Random deviations improve micro-macro predictions: An empirical test

Maes, M. & Helbing, D., 22-Nov-2017, In : Sociological Methods & Research.

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Many sociological theories make critically different macro-predictions when their micro-assumptions are implemented stochastically rather than deterministically. Deviations from individuals’ behavioral patterns described by micro-theories can spark cascades that change macro-outcomes, even when deviations are rare and random. With two experiments, we empirically tested whether macro-phenomena can be critically shaped by random deviations. 96 percent of participants’ decisions were in line with a deterministic theory of bounded rationality. Despite this impressive micro-level accuracy, the deterministic model failed to predict the observed macro- outcomes. However, a stochastic version of the same micro-theory largely improved macro-predictions. The stochastic model also correctly predicted the conditions under which deviations mattered. Results also supported the hypothesis that non-random deviations can result in fundamentally different macro-outcomes than random deviations. In conclusion, we echo the warning that deterministic micro-theories can be misleading. Our findings show that taking into account deviations in sociological theories can improve explanations and predictions.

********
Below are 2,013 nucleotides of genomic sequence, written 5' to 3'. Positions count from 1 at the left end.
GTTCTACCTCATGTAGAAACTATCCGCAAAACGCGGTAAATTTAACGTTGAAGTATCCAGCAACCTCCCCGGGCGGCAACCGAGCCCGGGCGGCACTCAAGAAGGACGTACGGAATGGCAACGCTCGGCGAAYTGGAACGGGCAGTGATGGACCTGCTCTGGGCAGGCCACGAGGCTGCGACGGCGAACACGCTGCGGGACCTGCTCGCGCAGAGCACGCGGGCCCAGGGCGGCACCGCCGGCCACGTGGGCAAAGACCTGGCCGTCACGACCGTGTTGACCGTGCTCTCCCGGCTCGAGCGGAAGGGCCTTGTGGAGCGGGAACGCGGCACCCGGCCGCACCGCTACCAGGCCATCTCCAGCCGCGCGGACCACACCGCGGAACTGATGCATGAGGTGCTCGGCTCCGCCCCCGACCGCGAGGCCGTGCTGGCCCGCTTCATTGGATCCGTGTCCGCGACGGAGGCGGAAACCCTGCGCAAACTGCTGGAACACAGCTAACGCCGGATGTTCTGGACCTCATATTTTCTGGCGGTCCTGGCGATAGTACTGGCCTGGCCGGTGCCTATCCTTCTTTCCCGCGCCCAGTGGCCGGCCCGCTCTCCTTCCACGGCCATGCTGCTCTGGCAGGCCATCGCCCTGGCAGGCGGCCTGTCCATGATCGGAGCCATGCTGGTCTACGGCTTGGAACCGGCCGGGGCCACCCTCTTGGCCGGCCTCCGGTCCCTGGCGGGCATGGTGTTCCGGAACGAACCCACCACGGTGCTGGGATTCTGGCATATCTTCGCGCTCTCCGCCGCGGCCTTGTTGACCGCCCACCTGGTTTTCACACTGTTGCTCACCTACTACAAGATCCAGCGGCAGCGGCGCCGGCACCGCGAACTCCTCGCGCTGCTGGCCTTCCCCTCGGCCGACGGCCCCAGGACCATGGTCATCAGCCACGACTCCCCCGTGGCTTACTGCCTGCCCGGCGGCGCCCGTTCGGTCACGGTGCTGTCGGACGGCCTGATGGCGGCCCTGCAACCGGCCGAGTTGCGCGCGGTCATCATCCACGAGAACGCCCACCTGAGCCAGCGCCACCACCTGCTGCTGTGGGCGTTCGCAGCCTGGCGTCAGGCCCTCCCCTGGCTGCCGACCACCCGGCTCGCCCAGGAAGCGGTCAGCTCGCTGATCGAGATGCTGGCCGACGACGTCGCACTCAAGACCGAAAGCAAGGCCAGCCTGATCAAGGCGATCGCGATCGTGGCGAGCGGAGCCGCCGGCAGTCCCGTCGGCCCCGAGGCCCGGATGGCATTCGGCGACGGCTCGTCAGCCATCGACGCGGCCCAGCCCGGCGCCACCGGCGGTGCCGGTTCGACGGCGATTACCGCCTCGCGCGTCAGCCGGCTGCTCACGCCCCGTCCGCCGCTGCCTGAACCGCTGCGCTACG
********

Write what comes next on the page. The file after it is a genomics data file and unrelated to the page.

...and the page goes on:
Original languageEnglish
JournalSociological Methods & Research
Publication statusE-pub ahead of print - 22-Nov-2017

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